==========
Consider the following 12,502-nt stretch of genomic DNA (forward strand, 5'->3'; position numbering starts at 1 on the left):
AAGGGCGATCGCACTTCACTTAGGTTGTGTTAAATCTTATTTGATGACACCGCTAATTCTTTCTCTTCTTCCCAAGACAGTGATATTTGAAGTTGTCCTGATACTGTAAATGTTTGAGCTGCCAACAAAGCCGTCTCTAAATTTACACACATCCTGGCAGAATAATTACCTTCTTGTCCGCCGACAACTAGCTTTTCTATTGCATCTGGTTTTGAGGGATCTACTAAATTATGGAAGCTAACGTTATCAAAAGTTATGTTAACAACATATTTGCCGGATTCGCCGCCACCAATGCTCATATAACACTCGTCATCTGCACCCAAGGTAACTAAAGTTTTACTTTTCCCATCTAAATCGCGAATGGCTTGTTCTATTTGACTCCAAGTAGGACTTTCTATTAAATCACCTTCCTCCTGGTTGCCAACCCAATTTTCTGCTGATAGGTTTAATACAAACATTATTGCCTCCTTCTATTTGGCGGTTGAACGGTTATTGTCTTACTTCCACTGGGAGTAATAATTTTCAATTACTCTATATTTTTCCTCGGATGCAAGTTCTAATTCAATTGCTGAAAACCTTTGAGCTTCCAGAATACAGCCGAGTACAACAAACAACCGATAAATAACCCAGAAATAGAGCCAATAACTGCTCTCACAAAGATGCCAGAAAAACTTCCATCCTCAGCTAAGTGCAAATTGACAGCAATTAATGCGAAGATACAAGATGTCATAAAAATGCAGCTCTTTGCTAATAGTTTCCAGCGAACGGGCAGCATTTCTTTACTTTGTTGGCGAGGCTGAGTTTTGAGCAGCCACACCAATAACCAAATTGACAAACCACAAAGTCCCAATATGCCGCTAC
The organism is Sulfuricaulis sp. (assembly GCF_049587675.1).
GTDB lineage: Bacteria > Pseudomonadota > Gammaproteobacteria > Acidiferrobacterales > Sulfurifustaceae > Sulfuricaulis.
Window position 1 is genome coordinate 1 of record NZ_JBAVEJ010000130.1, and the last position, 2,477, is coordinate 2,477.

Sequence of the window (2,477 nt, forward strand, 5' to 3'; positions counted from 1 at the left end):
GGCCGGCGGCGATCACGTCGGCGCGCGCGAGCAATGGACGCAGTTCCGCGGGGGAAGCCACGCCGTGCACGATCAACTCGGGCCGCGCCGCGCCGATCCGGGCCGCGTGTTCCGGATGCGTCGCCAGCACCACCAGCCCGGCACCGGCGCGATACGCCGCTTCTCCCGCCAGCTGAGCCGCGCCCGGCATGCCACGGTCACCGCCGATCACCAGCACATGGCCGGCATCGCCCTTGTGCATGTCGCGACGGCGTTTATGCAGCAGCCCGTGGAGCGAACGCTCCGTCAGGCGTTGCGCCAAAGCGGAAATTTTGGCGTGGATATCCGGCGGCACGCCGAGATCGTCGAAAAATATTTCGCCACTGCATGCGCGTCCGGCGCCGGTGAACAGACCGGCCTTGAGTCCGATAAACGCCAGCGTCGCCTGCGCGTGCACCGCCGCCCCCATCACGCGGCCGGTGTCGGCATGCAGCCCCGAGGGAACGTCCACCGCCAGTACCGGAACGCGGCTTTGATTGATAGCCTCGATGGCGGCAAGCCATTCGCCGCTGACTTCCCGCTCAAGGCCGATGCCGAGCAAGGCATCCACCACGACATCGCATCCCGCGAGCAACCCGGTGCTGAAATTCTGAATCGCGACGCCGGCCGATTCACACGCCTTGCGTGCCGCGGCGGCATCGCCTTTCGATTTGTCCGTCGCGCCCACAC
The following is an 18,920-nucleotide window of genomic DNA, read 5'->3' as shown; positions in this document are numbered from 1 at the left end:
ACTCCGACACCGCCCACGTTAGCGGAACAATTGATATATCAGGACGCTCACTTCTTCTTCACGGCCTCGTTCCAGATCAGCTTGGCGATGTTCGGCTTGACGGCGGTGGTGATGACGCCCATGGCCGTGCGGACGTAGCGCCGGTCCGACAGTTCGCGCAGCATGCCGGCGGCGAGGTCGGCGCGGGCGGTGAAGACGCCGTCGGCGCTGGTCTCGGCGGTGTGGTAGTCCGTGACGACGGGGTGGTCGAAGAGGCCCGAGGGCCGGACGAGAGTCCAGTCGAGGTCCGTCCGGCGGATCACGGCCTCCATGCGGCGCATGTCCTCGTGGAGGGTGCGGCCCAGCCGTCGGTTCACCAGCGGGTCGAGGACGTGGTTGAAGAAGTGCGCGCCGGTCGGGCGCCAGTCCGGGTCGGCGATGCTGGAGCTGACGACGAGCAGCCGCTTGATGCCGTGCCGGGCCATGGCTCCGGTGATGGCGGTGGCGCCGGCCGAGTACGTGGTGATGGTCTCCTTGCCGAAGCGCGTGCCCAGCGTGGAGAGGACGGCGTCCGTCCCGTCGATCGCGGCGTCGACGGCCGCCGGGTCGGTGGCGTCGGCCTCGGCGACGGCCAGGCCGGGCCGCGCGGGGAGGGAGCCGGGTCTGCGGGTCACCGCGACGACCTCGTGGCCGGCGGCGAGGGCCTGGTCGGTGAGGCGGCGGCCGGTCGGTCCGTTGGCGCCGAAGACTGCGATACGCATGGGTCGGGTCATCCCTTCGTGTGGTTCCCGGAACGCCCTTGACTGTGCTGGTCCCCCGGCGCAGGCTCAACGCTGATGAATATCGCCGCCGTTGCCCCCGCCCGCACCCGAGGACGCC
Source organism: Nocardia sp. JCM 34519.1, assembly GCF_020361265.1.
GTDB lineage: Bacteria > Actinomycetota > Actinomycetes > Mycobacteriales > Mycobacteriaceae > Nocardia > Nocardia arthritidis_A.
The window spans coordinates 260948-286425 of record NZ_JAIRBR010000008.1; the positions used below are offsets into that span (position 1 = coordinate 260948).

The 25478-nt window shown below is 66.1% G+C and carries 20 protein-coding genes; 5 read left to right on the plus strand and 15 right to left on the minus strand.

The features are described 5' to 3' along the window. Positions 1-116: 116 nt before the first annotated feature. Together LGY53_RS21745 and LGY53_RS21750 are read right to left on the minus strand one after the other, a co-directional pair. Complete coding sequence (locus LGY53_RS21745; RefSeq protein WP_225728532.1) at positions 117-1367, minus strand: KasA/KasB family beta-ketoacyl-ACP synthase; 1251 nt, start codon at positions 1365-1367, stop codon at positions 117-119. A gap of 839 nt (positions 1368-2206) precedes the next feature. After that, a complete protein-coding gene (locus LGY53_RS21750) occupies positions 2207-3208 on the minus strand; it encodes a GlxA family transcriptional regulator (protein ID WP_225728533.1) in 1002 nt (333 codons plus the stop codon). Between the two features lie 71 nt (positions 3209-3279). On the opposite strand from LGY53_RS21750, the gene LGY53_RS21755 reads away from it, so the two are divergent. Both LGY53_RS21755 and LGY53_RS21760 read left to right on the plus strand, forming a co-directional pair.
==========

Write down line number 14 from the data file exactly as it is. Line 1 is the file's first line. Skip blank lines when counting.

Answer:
The features are described 5' to 3' along the window. Positions 1-116: 116 nt before the first annotated feature. Together LGY53_RS21745 and LGY53_RS21750 are read right to left on the minus strand one after the other, a co-directional pair. Complete coding sequence (locus LGY53_RS21745; RefSeq protein WP_225728532.1) at positions 117-1367, minus strand: KasA/KasB family beta-ketoacyl-ACP synthase; 1251 nt, start codon at positions 1365-1367, stop codon at positions 117-119. A gap of 839 nt (positions 1368-2206) precedes the next feature. After that, a complete protein-coding gene (locus LGY53_RS21750) occupies positions 2207-3208 on the minus strand; it encodes a GlxA family transcriptional regulator (protein ID WP_225728533.1) in 1002 nt (333 codons plus the stop codon). Between the two features lie 71 nt (positions 3209-3279). On the opposite strand from LGY53_RS21750, the gene LGY53_RS21755 reads away from it, so the two are divergent. Both LGY53_RS21755 and LGY53_RS21760 read left to right on the plus strand, forming a co-directional pair.